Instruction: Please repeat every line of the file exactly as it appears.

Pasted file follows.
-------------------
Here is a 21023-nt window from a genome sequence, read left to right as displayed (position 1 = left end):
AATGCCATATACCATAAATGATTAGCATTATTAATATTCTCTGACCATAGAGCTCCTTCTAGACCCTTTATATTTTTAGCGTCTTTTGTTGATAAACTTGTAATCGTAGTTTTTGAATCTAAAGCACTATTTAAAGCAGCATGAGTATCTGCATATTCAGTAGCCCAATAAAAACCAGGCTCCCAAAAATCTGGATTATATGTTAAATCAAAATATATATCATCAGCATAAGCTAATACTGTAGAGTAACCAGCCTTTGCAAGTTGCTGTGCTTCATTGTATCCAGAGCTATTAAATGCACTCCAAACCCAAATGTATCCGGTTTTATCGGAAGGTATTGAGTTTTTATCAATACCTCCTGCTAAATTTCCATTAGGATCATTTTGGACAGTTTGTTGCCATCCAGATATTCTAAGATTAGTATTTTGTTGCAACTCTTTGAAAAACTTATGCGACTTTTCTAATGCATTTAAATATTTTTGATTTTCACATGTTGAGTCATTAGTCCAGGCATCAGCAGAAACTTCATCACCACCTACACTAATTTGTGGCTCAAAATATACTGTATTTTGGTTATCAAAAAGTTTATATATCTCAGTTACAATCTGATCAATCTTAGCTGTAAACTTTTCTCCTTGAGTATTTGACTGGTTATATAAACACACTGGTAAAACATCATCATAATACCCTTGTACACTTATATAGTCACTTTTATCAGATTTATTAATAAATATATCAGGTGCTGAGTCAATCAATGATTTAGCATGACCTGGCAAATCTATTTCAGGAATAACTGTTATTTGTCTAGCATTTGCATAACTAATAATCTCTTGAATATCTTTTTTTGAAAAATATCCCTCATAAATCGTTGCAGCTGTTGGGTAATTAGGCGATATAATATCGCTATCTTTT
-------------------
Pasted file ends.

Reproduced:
Here is a 21023-nt window from a genome sequence, read left to right as displayed (position 1 = left end):
AATGCCATATACCATAAATGATTAGCATTATTAATATTCTCTGACCATAGAGCTCCTTCTAGACCCTTTATATTTTTAGCGTCTTTTGTTGATAAACTTGTAATCGTAGTTTTTGAATCTAAAGCACTATTTAAAGCAGCATGAGTATCTGCATATTCAGTAGCCCAATAAAAACCAGGCTCCCAAAAATCTGGATTATATGTTAAATCAAAATATATATCATCAGCATAAGCTAATACTGTAGAGTAACCAGCCTTTGCAAGTTGCTGTGCTTCATTGTATCCAGAGCTATTAAATGCACTCCAAACCCAAATGTATCCGGTTTTATCGGAAGGTATTGAGTTTTTATCAATACCTCCTGCTAAATTTCCATTAGGATCATTTTGGACAGTTTGTTGCCATCCAGATATTCTAAGATTAGTATTTTGTTGCAACTCTTTGAAAAACTTATGCGACTTTTCTAATGCATTTAAATATTTTTGATTTTCACATGTTGAGTCATTAGTCCAGGCATCAGCAGAAACTTCATCACCACCTACACTAATTTGTGGCTCAAAATATACTGTATTTTGGTTATCAAAAAGTTTATATATCTCAGTTACAATCTGATCAATCTTAGCTGTAAACTTTTCTCCTTGAGTATTTGACTGGTTATATAAACACACTGGTAAAACATCATCATAATACCCTTGTACACTTATATAGTCACTTTTATCAGATTTATTAATAAATATATCAGGTGCTGAGTCAATCAATGATTTAGCATGACCTGGCAAATCTATTTCAGGAATAACTGTTATTTGTCTAGCATTTGCATAACTAATAATCTCTTGAATATCTTTTTTTGAAAAATATCCCTCATAAATCGTTGCAGCTGTTGGGTAATTAGGCGATATAATATCGCTATCTTTT